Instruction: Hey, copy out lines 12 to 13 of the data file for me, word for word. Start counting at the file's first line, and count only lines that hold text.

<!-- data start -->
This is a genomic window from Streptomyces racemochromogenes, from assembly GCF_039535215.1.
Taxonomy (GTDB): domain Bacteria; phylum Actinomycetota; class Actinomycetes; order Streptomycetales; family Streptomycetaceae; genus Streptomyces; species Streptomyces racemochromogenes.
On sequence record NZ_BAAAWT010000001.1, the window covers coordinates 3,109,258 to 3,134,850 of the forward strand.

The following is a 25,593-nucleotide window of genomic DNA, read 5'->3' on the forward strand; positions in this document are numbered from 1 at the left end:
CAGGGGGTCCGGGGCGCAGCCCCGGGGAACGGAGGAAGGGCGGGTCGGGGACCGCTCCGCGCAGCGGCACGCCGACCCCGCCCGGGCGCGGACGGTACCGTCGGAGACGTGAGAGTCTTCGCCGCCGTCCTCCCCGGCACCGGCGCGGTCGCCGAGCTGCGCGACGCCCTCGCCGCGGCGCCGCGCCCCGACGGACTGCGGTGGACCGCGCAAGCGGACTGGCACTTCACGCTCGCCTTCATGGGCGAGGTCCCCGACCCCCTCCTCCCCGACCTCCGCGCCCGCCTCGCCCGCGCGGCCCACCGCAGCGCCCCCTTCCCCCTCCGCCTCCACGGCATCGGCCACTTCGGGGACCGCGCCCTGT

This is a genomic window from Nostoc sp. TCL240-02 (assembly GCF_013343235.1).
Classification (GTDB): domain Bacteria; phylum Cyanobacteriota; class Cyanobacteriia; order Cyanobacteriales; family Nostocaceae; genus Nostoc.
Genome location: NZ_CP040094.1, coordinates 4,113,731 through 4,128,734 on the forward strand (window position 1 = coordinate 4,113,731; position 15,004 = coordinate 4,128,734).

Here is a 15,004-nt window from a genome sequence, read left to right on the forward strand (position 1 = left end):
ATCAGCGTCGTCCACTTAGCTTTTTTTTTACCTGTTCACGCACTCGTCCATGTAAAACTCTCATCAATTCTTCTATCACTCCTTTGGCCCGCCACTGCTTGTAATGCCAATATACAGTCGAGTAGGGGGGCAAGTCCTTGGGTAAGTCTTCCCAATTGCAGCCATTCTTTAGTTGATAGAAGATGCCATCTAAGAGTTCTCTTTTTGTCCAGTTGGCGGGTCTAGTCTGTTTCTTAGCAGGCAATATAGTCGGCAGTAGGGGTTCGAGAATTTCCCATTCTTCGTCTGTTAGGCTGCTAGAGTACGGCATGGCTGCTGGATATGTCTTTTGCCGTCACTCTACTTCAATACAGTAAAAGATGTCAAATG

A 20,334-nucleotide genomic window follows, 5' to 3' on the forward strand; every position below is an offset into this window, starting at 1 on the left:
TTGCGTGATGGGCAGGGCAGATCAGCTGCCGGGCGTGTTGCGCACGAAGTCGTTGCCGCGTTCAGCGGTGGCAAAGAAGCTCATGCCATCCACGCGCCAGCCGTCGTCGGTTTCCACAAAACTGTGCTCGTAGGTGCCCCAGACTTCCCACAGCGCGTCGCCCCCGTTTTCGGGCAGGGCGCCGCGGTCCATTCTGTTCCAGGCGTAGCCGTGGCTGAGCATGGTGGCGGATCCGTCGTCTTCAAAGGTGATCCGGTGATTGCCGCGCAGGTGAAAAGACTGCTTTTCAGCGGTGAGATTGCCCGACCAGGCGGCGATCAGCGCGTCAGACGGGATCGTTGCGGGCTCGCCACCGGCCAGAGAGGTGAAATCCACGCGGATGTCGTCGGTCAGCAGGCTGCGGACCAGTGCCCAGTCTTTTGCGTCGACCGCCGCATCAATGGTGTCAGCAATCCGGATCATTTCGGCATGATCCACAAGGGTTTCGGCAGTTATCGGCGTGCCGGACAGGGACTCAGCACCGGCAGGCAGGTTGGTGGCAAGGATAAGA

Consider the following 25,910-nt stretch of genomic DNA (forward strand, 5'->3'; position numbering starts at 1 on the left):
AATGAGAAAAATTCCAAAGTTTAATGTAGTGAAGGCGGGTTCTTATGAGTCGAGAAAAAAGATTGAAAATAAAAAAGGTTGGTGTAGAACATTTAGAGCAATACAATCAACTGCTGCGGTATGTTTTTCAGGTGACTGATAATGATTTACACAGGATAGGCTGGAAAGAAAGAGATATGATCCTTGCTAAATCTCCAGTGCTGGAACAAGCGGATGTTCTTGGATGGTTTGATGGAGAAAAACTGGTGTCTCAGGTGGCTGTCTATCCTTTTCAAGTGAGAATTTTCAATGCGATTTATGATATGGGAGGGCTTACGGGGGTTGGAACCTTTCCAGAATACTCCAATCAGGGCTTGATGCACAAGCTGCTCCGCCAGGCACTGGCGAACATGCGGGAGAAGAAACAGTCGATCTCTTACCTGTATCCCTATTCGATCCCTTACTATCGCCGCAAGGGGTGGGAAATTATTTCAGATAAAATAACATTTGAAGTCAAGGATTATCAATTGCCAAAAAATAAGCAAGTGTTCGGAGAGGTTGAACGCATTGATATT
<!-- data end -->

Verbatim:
TTGCGTGATGGGCAGGGCAGATCAGCTGCCGGGCGTGTTGCGCACGAAGTCGTTGCCGCGTTCAGCGGTGGCAAAGAAGCTCATGCCATCCACGCGCCAGCCGTCGTCGGTTTCCACAAAACTGTGCTCGTAGGTGCCCCAGACTTCCCACAGCGCGTCGCCCCCGTTTTCGGGCAGGGCGCCGCGGTCCATTCTGTTCCAGGCGTAGCCGTGGCTGAGCATGGTGGCGGATCCGTCGTCTTCAAAGGTGATCCGGTGATTGCCGCGCAGGTGAAAAGACTGCTTTTCAGCGGTGAGATTGCCCGACCAGGCGGCGATCAGCGCGTCAGACGGGATCGTTGCGGGCTCGCCACCGGCCAGAGAGGTGAAATCCACGCGGATGTCGTCGGTCAGCAGGCTGCGGACCAGTGCCCAGTCTTTTGCGTCGACCGCCGCATCAATGGTGTCAGCAATCCGGATCATTTCGGCATGATCCACAAGGGTTTCGGCAGTTATCGGCGTGCCGGACAGGGACTCAGCACCGGCAGGCAGGTTGGTGGCAAGGATAAGA

Consider the following 25,910-nt stretch of genomic DNA (forward strand, 5'->3'; position numbering starts at 1 on the left):